Checklist for Buying a Condominium
Following is an important checklist of things to do before purchasing a condominium in California. Please keep in mind this is a partial list only. You should never purchase a condominium unless you are represented by a qualified, licensed real estate agent who is knowledgeable about condominium associations.
Checklist for Condominium Purchases:
- Read the CC&Rs (Covenants, Conditions, and Restrictions) and Operating Rules before you make a written offer to purchase a condominium. These governing documents set forth what you may do and what you may not do with your condominium. Restrictions will likely apply to your ability to modify or improve your unit, your right to rent your unit, pets, parking, visitors, use of the common areas, your right to operate a business from your unit, and more. If the CC&Rs were written before the current calendar year, you should read the Davis-Stirling Act in order to acquaint yourself with the current law that will apply to your ownership of a condominium. Keep in mind that if the CC&Rs are more than a year old, they cannot possibly reflect the current law, because the law is amended annually. The Davis-Stirling Act can be accessed through this website.
- Review the homeowner association (HOA) budget for the current fiscal year as well as the prior year’s budget in order to determine how the association’s funds are being spent, and most importantly, the percentage of members who are delinquent in paying their HOA assessments. Determine whether the association’s actual revenue and expenses vary from the budget projections. If the revenue and/or expense variances are material, you should determine the reason. Pay careful attention to the payment of attorney’s fees and the reasons for such expenditures. Determine whether the association is actually collecting and setting aside reserves as budgeted and whether the amount budgeted is the amount recommended in a current Reserve Study. Determine whether the HOA is collecting special assessments and the reason for any special assessments. Special assessments are the result of poor planning, a lack of fiscal discipline, or unforeseeable circumstances. Thus, the reason for special assessments is important.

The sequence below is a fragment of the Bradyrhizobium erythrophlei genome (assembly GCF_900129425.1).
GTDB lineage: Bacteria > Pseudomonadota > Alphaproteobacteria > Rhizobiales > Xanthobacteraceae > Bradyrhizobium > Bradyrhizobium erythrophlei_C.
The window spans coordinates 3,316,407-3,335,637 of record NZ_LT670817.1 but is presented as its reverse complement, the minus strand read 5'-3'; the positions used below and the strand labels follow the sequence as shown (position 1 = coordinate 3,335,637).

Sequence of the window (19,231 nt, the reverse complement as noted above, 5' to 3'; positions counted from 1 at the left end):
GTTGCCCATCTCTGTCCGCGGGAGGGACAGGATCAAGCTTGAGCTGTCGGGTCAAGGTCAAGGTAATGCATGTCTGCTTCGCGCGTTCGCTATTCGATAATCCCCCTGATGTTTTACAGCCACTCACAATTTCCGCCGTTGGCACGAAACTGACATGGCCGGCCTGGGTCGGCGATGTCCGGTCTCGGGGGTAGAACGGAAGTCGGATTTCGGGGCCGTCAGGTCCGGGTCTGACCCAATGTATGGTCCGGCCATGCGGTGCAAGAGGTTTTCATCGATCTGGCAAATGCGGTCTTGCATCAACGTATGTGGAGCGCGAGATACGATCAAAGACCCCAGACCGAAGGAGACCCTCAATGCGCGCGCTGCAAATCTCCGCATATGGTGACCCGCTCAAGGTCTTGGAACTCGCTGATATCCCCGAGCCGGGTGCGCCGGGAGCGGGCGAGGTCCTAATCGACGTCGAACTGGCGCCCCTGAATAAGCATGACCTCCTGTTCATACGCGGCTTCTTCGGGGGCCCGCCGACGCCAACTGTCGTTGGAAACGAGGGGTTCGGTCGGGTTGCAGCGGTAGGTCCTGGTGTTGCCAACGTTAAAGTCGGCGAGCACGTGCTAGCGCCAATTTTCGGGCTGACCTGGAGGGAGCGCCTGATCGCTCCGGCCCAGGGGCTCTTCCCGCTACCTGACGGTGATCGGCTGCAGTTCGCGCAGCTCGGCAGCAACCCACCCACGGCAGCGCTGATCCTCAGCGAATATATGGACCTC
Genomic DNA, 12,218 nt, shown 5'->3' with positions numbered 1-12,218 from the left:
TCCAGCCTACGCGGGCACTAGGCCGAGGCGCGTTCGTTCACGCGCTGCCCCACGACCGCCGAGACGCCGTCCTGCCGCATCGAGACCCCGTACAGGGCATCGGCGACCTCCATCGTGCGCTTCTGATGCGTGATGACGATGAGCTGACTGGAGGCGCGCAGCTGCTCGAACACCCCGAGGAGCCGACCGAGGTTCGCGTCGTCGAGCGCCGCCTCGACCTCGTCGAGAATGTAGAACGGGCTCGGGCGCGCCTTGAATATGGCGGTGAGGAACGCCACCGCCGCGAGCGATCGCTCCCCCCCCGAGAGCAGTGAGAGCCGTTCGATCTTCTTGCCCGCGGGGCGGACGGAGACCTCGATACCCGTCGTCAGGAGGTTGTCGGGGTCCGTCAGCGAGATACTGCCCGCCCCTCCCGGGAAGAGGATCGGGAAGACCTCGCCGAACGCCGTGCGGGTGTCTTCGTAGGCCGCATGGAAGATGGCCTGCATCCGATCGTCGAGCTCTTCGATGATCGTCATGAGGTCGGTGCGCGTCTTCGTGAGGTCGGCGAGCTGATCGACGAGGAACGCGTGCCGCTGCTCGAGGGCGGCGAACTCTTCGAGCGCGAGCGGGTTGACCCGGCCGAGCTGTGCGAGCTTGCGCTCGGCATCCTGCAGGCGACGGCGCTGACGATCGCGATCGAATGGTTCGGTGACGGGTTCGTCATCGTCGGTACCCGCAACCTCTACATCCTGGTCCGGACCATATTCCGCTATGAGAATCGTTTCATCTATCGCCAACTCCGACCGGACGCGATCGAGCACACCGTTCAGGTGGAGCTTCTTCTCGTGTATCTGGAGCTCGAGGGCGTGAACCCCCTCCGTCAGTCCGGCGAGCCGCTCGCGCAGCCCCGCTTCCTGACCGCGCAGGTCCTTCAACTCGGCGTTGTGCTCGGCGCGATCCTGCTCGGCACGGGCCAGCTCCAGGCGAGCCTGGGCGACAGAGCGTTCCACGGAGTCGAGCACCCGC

- Review the association’s most recent Reserve Study. California law requires associations to obtain a reserve study every three years and to make the report available to all members of the association. A reserve study is a report that informs the board of directors of an HOA, and its members, as to the amount of funds that must be set aside in a reserve account each month so that adequate funds are available for future maintenance and replacements such as roofs, exterior painting, repaving, and more. If the amounts being set aside are inadequate, the building will deteriorate or special assessments will be required. If the HOA does not have a reserve study conducted within the last three years, is not in compliance with California law. This would be a poor reflection on the board and the association.
- Determine the percentage of renters living within the HOA. Mortgage lenders are usually very concerned when the percentage of renters reaches 20% and many will not consider making loans on condominiums within an association if the percentage reaches 30%. Likewise, many buyers who have experience with condominiums will steer away from communities when the percentage is near 20% or will reduce their offering price to compensate. Those lenders that make loans within condominium associations with high percentages of renters nearly always charge higher interest rates and fees.